Tuesday, January 12, 2010

Thanks Don!

The year 2010 is going to be a year of changes, as of course is every year.

But for me, this year is going to be significantly different and I suspect it will be so for Dallas. Hold on minute. This is neither preacher hyperbole nor an over inflated sense of my importance. But I am serious.

This year, the Foundation for Community Empowerment, a non-profit organization founded by Trammell Crowe Corporation's chairman, J. MacDonald Williams, is changing its mission slightly. Call it a narrowing of focus. FCE had been a resource for other non-profit organizations in South and Southern Dallas, helping them build their capacity; providing leadership training, research, grants, loans, political access and intellectual capital and a focus on the southern sector of the city that will be missed beyond our ability to measure immediately.

To top all of it off, I consider Don Williams a friend. He has celebrated significant family events with me; encouraged my work as pastor; supported my change in roles from church leader to my work with Central Dallas Ministries, he even spoke at my son's funeral.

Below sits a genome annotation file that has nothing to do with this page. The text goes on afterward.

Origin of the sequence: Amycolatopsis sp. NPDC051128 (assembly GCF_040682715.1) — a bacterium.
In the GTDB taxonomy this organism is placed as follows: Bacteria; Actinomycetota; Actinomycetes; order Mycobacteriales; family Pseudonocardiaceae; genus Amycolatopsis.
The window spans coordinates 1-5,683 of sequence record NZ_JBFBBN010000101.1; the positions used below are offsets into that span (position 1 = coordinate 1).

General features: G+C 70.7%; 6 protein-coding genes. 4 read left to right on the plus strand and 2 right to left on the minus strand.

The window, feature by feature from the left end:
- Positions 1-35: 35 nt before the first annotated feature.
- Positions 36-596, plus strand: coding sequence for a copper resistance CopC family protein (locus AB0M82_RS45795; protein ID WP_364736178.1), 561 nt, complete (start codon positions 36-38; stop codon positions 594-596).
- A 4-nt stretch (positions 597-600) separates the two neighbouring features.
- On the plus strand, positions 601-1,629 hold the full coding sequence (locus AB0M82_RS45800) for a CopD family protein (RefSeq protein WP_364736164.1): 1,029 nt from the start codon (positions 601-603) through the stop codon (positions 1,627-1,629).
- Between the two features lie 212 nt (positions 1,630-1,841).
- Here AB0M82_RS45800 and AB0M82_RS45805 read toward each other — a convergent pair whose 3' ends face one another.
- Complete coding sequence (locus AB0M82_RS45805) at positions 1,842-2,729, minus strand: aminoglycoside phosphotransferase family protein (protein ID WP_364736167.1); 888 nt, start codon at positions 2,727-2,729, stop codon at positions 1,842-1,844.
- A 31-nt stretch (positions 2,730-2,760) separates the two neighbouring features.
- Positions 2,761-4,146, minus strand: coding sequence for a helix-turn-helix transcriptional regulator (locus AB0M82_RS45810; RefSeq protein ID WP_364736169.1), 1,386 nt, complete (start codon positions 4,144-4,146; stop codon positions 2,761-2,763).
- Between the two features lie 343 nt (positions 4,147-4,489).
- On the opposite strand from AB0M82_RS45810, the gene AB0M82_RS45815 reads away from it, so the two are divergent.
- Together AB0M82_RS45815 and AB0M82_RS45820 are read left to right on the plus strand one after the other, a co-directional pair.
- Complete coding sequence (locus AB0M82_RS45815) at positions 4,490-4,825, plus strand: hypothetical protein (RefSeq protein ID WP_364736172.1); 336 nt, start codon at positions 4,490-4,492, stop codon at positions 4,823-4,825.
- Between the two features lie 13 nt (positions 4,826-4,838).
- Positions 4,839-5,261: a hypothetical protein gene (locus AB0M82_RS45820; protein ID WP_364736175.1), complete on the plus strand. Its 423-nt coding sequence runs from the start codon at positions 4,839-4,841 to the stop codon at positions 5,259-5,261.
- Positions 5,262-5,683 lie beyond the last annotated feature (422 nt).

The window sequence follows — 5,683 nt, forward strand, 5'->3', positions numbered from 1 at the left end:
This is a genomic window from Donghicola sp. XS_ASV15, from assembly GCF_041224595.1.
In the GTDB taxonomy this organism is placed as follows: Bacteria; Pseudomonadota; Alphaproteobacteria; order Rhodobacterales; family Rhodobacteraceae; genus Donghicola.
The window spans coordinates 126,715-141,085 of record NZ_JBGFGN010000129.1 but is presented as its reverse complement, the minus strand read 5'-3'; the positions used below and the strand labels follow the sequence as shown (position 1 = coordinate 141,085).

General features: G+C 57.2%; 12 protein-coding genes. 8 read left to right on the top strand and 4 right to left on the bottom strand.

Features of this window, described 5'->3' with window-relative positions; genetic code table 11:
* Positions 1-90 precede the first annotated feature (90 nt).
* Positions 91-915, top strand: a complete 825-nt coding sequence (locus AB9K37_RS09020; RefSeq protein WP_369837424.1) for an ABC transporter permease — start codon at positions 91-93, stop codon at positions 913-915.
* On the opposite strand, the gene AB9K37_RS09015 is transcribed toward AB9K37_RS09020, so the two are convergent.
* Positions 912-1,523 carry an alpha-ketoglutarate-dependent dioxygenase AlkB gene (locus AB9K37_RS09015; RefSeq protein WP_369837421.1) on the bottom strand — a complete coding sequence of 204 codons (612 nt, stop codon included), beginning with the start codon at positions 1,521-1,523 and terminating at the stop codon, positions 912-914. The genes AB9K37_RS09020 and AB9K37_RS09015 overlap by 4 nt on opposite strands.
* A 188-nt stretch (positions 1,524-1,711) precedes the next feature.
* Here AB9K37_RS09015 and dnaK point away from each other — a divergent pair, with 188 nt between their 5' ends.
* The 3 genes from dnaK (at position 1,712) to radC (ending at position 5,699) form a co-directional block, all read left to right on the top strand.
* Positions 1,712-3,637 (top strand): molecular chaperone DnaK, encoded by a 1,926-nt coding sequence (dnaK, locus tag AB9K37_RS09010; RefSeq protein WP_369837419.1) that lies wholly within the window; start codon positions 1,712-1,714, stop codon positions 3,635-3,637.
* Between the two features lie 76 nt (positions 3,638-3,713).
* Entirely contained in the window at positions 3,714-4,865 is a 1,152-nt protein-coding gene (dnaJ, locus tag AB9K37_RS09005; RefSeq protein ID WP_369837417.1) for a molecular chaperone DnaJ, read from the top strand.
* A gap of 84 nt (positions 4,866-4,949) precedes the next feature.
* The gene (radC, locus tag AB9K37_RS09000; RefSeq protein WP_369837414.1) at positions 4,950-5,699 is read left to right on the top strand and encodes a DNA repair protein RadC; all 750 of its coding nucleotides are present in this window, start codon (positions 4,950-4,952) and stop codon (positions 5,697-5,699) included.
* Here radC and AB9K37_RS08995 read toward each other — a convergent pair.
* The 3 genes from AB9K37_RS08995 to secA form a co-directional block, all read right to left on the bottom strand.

FCE's down sizing has little, if anything at all, to do with the economy. Don is going to take some time to do a few other things of interest to him. Not totally going away, but certainly take what friends of mine call some serious 'me' time. My first inclination is to say 'Good for him!'.

I first met Don almost 20 years ago, when he committed to help Dallas Area Interfaith, at that time a fledgling community organizing concern affiliated with the Industrial Areas Foundation help get a living wage employment strategy called, "WorkPaths' off the ground (I confess, I co-opted the name for CDM's job training program). Don worked with the organization to identify 600 jobs for which we could provide training for members of our congregations and communities. He also identified other business leaders with whom we could consult and council. He lined up serious 'heavy hitters', like Bill Solomon of Austin Industries and Roger Enrico of Pepsico, who worked with us through the design and implementation of the entire program. Eventually, we identified about 200 jobs before the program was absorbed into what now is Worksource of Dallas County. But those were two hundred jobs, primarily in the health care industry that provided living wages (at that time $9-$10 an hour), with benefits and a career track. Some jobs paid much more than that.

I can't say beyond a shadow of a doubt that this involvement changed Don's life, but it certainly didn't cause him to lose his taste for engagement with low income and poor communities. I got to know Don Williams beyond DAI and when we both were invited to participate in a study group for leaders across Dallas, organized by the Dallas Institute of Humanities and Culture. It was a group which included clergy, academics, business leaders, politicians, public officials from virtually every sector of the city. We studied classic literature, historic speeches and other documents in order to determine what kind of civic life we wanted for all of Dallas.